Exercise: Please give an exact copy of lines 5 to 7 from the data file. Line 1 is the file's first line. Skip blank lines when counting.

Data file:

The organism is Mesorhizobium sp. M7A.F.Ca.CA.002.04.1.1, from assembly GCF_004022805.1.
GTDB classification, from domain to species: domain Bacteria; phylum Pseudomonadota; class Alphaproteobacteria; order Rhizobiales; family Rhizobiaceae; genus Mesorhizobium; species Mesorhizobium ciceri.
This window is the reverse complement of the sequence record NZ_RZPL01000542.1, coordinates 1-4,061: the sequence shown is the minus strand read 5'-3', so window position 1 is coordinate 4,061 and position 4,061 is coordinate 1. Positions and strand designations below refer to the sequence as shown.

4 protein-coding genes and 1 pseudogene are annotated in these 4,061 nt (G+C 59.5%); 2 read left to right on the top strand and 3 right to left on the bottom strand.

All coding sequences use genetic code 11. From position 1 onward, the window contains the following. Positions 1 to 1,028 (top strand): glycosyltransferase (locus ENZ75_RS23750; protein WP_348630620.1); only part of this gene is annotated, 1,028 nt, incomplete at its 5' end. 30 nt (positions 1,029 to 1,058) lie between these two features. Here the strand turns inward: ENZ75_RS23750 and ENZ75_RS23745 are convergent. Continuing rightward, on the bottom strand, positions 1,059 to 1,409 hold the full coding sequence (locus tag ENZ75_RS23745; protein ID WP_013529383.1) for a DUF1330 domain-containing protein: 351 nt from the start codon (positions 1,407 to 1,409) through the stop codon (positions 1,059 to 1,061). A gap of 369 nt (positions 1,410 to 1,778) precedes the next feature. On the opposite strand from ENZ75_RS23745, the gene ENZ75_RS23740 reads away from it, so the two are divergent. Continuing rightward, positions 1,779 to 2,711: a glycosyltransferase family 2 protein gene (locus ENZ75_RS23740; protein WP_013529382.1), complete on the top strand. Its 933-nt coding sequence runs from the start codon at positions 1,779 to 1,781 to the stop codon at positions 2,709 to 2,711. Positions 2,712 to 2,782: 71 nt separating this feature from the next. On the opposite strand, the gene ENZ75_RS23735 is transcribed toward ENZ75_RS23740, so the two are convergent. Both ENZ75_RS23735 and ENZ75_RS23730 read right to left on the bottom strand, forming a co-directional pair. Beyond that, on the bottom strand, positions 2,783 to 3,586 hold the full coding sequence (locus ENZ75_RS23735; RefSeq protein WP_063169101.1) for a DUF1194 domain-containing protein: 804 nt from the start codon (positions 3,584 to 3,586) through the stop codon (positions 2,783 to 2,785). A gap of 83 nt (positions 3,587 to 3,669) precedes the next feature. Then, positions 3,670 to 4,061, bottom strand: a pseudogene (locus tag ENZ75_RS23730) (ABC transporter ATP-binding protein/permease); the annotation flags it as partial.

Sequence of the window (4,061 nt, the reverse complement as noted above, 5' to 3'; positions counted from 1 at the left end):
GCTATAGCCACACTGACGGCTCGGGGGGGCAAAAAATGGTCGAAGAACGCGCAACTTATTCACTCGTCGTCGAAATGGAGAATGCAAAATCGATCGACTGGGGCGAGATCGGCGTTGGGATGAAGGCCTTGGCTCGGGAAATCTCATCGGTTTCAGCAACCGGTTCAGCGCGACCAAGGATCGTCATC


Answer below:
All coding sequences use genetic code 11. From position 1 onward, the window contains the following. Positions 1 to 1,028 (top strand): glycosyltransferase (locus ENZ75_RS23750; protein WP_348630620.1); only part of this gene is annotated, 1,028 nt, incomplete at its 5' end. 30 nt (positions 1,029 to 1,058) lie between these two features. Here the strand turns inward: ENZ75_RS23750 and ENZ75_RS23745 are convergent. Continuing rightward, on the bottom strand, positions 1,059 to 1,409 hold the full coding sequence (locus tag ENZ75_RS23745; protein ID WP_013529383.1) for a DUF1330 domain-containing protein: 351 nt from the start codon (positions 1,407 to 1,409) through the stop codon (positions 1,059 to 1,061). A gap of 369 nt (positions 1,410 to 1,778) precedes the next feature. On the opposite strand from ENZ75_RS23745, the gene ENZ75_RS23740 reads away from it, so the two are divergent. Continuing rightward, positions 1,779 to 2,711: a glycosyltransferase family 2 protein gene (locus ENZ75_RS23740; protein WP_013529382.1), complete on the top strand. Its 933-nt coding sequence runs from the start codon at positions 1,779 to 1,781 to the stop codon at positions 2,709 to 2,711. Positions 2,712 to 2,782: 71 nt separating this feature from the next. On the opposite strand, the gene ENZ75_RS23735 is transcribed toward ENZ75_RS23740, so the two are convergent. Both ENZ75_RS23735 and ENZ75_RS23730 read right to left on the bottom strand, forming a co-directional pair. Beyond that, on the bottom strand, positions 2,783 to 3,586 hold the full coding sequence (locus ENZ75_RS23735; RefSeq protein WP_063169101.1) for a DUF1194 domain-containing protein: 804 nt from the start codon (positions 3,584 to 3,586) through the stop codon (positions 2,783 to 2,785). A gap of 83 nt (positions 3,587 to 3,669) precedes the next feature. Then, positions 3,670 to 4,061, bottom strand: a pseudogene (locus tag ENZ75_RS23730) (ABC transporter ATP-binding protein/permease); the annotation flags it as partial.

Sequence of the window (4,061 nt, the reverse complement as noted above, 5' to 3'; positions counted from 1 at the left end):
GCTATAGCCACACTGACGGCTCGGGGGGGCAAAAAATGGTCGAAGAACGCGCAACTTATTCACTCGTCGTCGAAATGGAGAATGCAAAATCGATCGACTGGGGCGAGATCGGCGTTGGGATGAAGGCCTTGGCTCGGGAAATCTCATCGGTTTCAGCAACCGGTTCAGCGCGACCAAGGATCGTCATC